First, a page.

Flying a four month old to her new home on the banks of the South Luangwa River in Zambia, was one of the best things one passenger aircraft did in a long time. That is because the very special passenger was Douglina, an orphaned baby hippopotamus!
Baby Douglina, who weighs nearly 20 stone, was flown to her new home at Chipembele Wildlife Education Centre in Zambia when road travel was thought to be too stressful for her. The baby hippo was found alone by conservationists without any other adult hippo or her mother in sight.
At her new home, Douglina is under the able care of former Thames Valley police officers, Anna and Steve Tolan. The husband and wife, originally from Oxford came to Africa 12 years ago and founded the Chipembele Wildlife Education Trust.
Officers of the Zambian Wildlife Authority (ZAWA) had earlier rescued Douglina but sadly she could not stay with them at the facility, and it was decided to send her to live with Anna and Steve.
Douglina was actually initially thought to be a male when her rescuers found her initially all alone in the forest. At that time she was named Douglas.
Ian Stevenson of Conservation Lower Zambezi, which was responsible for the rescue mission, said: ‘Perhaps her mum died or maybe she chased Douglina away for some reason. It’s possible she tried to integrate her back into the pod and the other hippos rejected her. There wasn’t even a pod nearby where we picked her up and we observed her for five hours before intervening.’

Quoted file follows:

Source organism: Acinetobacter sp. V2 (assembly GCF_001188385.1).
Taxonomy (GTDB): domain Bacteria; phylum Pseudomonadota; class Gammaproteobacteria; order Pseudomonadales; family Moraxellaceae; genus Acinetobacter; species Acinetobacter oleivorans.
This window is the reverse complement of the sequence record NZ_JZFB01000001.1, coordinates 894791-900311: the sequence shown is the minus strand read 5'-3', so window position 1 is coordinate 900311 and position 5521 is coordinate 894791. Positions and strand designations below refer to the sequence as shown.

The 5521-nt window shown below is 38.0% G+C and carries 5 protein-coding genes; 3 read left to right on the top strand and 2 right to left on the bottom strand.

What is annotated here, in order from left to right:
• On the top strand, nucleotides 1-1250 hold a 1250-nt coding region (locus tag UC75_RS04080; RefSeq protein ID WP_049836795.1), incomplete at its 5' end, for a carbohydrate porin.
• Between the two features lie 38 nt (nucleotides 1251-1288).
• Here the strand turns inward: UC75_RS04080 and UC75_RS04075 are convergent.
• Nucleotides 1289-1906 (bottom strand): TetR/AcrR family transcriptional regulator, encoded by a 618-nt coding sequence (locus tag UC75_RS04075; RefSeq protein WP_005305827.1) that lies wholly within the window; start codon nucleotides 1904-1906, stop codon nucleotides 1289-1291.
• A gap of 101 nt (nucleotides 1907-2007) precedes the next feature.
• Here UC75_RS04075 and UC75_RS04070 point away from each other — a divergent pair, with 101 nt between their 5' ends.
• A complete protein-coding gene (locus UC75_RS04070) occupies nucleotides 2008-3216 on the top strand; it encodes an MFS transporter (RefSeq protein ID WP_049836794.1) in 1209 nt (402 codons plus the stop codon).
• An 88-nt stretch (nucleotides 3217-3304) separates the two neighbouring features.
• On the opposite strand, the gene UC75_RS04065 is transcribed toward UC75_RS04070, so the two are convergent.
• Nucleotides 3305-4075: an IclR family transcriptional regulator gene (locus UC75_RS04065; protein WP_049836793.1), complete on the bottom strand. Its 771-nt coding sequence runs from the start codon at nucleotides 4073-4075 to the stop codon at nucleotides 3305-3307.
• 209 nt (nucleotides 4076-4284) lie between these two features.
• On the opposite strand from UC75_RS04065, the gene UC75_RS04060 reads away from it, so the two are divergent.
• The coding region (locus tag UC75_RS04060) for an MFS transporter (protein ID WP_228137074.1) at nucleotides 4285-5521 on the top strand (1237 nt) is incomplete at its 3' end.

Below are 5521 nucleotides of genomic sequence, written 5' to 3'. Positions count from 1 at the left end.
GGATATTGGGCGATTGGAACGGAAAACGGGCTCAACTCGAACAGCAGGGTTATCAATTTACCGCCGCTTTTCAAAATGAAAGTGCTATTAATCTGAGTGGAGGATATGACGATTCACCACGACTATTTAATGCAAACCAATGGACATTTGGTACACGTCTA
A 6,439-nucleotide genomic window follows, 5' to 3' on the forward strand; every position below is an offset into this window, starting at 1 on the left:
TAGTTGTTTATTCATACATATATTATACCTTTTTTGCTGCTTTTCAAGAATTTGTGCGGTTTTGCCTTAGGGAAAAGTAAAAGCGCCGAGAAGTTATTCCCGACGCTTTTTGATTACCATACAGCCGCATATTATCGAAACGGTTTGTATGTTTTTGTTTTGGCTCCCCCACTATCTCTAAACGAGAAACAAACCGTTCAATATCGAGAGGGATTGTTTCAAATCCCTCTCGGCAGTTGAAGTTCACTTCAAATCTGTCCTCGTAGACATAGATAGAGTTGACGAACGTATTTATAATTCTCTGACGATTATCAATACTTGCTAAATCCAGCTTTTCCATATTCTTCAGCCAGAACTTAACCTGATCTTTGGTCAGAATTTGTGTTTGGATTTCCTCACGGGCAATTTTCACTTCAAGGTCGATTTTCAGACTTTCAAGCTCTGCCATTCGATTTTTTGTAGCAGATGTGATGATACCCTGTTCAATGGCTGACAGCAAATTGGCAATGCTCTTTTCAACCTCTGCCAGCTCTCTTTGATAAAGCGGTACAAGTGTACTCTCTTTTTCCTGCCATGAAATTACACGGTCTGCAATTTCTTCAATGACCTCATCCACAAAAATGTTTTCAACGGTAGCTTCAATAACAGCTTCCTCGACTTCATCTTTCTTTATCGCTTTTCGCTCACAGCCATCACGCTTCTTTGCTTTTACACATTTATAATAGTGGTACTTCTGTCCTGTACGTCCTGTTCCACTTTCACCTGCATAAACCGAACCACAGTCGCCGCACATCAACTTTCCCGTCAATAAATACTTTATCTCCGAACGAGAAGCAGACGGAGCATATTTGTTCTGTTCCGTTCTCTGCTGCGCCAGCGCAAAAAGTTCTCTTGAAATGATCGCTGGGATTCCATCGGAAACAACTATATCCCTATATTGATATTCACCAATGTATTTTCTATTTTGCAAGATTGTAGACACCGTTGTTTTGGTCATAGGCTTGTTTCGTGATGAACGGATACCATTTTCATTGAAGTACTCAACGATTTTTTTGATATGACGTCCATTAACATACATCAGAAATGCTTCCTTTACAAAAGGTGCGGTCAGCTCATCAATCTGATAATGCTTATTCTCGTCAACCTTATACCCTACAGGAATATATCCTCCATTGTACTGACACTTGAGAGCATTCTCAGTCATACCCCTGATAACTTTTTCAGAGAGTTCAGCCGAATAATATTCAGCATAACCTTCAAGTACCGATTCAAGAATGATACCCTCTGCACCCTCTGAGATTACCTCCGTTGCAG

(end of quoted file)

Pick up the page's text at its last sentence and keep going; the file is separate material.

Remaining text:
ZAWA (Zambia Wildlife Authority) thought that the best place to keep her safe and raise her to adulthood was Chipembele but the long road journey could be too stressful for the baby animal.
It was therefore Proflight Zambia that lifted Douglina and safely carried her to her new home after a one hour long air journey. The special passenger was even awarded an airline loyalty card.
Their mission was a unique one Anna said,
“Flying a baby hippo around is very unusual and rearing a baby hippo is very unusual. I know of only a handful in Southern Africa but as far as I am aware none of them were flown anywhere after the rescue. It’s not something we would want to encourage but there are very few people who have the interest, time or resources to raise a hippo.”
Her other concern was the fact that it was a male hippo, as everyone thought initially.
“When we first heard about Douglas we were concerned because we thought as a male he might be difficult to rehabilitate to the local wild pod of hippos in the river near our house, the males are fiercely territorial but we wanted to give him a chance.”
“Now we know Douglina is a she, when she is grown she will be gradually introduced to this wild pod and being female her chances of being accepted are very good.”
At Chipembele Douglina is enjoying her new life. She drinks two litres of milk every three hours and is responding to her human moms who feed her, look after her and touch her constantly the way her hippo mom would have done.
“She follows her carers close behind just as she would her mum. Totally dependent, she will be weaned at 14 months to two years depending on her needs.From there it could be another year or so before she is ready for her wild life with the local pod. The only daunting bit is that this is a hugely expensive exercise but we had to give her a second chance at life,” said Anna.
‘It is our privilege to help her to adulthood and a wild life.’
Surely, Douglina will grow to become one of the most adorable and pampered hippos at the centre.